Here is the text of President Carter's speech yesterday on the presence of Soviet troops in Cuba:
I want to take a few minutes to speak to you about the presence of the Soviet combat brigade in Cuba.
The facts relating to this issue have been carefully laid out by Secretary [of State Cyrus] Vance, both in his public statement and in his testimony before the Congress.
The facts, in brief, are as follows:
We have concluded as the consequences of intensified intelligence efforts that a Soviet combat unit is currently stationed in Cuba. We have some evidence to indicate that such a unit has been in Cuba for some time, perhaps for quite a few years.
The brigade consists of 2,000 to 3,000 troops. It's equipped with conventional weapons such as about 40 tanks and some field artillery pieces and has conducted training as an organized unit. It is not an assault force. It does not have airlift or seagoing capabilities and does not have weapons capable of attacking the United States.
The purpose of this combat unit is not yet clear. However, the secretary of state spoke for me and for our nation on Wednesday when he said that we consider the presence of a Soviet combat brigade in Cuba to be a very serious matter and that this status quo is not acceptable.
We are confident about our ability to defend our country or any of our friends from external aggression. The issue posed is of a different nature. It involves the stationing of Soviet combat troops here in the Western Hemisphere, in a country which acts as a Soviet proxy in military adventures in other areas of the world like Africa.
We do have the right to insist that the Soviet Union respect our interests and our concerns if the Soviet Union expects us to respect their sensibilities and their concerns. Otherwise, relations between our two countries will inevitably be adversely affected.
We are seriously pursuing this issue with the Soviet Union and we are consulting closely with the Congress. Let me emphasize that this is a sensitive issue that faces our nation -- all of us. And our nation as a whole must respond, not only with firmness and strength, but also with calm and a sense of proportion. This is a time for firm diplomacy, not panic and not exaggeration. As Secretary Vance discusses this issue with Soviet representatives in the coming days, the Congress and the American people can help to ensure a successful outcome of these discussions and negotiations by preserving an atmosphere in which our diplomacy can work.
I know I speak for the leadership in Congress with whom I have met this afternoon, as well as for my own administration, when I express my confidence that our nation can continue to show itself to be calm and steady as well as strong and firm.
Thank you very much.
National Security Affairs Adviser Zbigniew Brzezinski made the following remarks at a meeting with out-of-town editors yesterday morning:
Let me just make a few introductory remarks and then I am at your service to answer any questions that you may wish to pose.
I think it is useful to note that the posturing of Cuba as a nonaligned country is fundamentally ridiculous.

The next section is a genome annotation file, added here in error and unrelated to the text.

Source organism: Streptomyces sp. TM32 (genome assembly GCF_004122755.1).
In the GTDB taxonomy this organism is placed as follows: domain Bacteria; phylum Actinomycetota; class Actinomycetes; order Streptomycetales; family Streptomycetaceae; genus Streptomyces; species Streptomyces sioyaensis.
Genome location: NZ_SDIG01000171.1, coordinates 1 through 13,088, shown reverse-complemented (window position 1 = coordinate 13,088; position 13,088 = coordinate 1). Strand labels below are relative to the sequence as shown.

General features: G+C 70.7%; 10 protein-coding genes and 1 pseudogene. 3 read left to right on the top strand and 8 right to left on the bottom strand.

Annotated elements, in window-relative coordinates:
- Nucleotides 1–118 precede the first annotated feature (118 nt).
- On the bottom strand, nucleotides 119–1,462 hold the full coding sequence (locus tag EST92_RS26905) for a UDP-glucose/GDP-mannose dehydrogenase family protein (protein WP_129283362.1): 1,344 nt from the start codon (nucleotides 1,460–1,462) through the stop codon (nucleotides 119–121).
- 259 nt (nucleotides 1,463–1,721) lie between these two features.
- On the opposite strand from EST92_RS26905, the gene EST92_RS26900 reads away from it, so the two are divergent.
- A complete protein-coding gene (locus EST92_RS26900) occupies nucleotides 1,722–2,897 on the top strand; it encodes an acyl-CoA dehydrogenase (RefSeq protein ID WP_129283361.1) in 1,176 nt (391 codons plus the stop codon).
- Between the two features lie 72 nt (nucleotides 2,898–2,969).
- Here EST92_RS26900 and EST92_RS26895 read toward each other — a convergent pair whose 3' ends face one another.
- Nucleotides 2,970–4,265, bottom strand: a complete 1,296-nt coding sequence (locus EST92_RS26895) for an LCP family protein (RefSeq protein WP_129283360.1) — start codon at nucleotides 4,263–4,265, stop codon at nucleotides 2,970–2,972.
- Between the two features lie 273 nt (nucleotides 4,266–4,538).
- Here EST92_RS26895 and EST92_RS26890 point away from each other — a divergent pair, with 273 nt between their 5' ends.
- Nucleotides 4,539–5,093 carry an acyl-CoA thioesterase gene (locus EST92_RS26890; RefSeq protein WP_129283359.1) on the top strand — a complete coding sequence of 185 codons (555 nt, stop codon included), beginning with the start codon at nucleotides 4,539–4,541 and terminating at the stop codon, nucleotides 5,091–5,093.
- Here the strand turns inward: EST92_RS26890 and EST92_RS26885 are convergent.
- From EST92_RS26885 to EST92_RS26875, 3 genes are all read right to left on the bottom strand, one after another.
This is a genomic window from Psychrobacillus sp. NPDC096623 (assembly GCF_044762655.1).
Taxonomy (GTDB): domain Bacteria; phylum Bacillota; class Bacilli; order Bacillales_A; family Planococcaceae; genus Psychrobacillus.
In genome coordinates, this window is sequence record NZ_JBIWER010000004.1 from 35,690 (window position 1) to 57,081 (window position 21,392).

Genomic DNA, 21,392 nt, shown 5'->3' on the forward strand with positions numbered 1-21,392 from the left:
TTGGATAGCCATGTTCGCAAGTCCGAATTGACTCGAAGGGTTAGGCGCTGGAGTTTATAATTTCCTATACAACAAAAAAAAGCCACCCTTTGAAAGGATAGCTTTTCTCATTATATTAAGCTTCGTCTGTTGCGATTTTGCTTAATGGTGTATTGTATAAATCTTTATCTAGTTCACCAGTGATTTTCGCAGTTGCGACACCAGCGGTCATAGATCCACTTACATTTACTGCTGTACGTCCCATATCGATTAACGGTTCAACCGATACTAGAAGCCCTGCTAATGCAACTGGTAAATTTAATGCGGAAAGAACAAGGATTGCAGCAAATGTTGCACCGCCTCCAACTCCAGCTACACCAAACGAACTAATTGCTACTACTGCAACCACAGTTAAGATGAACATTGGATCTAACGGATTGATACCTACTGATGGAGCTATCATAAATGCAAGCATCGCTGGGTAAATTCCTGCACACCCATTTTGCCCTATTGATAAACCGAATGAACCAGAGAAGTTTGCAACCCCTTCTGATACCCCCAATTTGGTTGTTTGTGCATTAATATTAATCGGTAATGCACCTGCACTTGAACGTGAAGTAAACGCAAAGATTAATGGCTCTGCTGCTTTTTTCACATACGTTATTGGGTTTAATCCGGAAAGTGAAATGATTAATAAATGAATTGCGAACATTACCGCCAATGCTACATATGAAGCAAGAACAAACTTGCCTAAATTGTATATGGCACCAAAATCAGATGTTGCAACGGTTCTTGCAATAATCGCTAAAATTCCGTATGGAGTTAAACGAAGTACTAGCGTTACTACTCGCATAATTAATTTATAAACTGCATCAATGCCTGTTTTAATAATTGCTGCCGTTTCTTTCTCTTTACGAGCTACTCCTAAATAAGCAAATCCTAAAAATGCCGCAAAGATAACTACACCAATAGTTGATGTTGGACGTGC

Castro is a puppet of the Soviet Union and we view him as such. Throughout the world there isn't one instance in which Castro has deviated from official Soviet policy in any respect whatsoever. Castro economically is totally dependent on subventions from the Soviet Union. The $3 billion annual Soviet economic aid to Cuba represents one-quarter of Cuba's gross national product.
Soviet industrial projects in Cuba account for 30 percent of Cuba's electric power output; 95 percent of Cuba's steel production; 100 percent of Cuba's sheet metal output and the bulk of Cuba's sugar harvest mechanization; approximately three-fifths of Cuba's imports come from the Soviet Union; and so does virtually all of Cuba's oil at a 40 percent discount from the average OPEC prices.
The Soviet Union purchases 72 percent of all Cuban exports and arranges for East European nations to buy Cuban sugar at prices well above world prices. In fact, I wonder how the Jamaicans, for example, react to the fact that the Cubans get five times over the world price for sugar.
Militarily, Cuba is entirely dependent on the Soviet Union. Soviet military support for Cuba goes far beyond Cuba's defensive needs, as witnessed by the fact that the large proportion of the military equipment supplied to Cuba is used by Cubans in combat abroad and far from Cuba.
The Soviet Union supplies to Cuba jet fighters, transports, submarines, missile patrol boats, attack helicopters and antisubmarine patrol boats.
Cuba provides the manpower and since 1975, it has been converting its armed forces from a primarily defensive role to one capable of offensive operations far from Cuban shores. In keeping with that, Cuba deploys forces -- combat troops I mean -- and advisers in Africa where it acts as a proxy for Soviet military intervention. It does so in the Horn of Africa, in the Yemen and elsewhere.
In effect, Cuba is an active surrogate for foreign policy which is not shaped by itself, and is paid for this by economic and military support on a scale that underlines Cuba's status as a dependent client of the Soviet Union.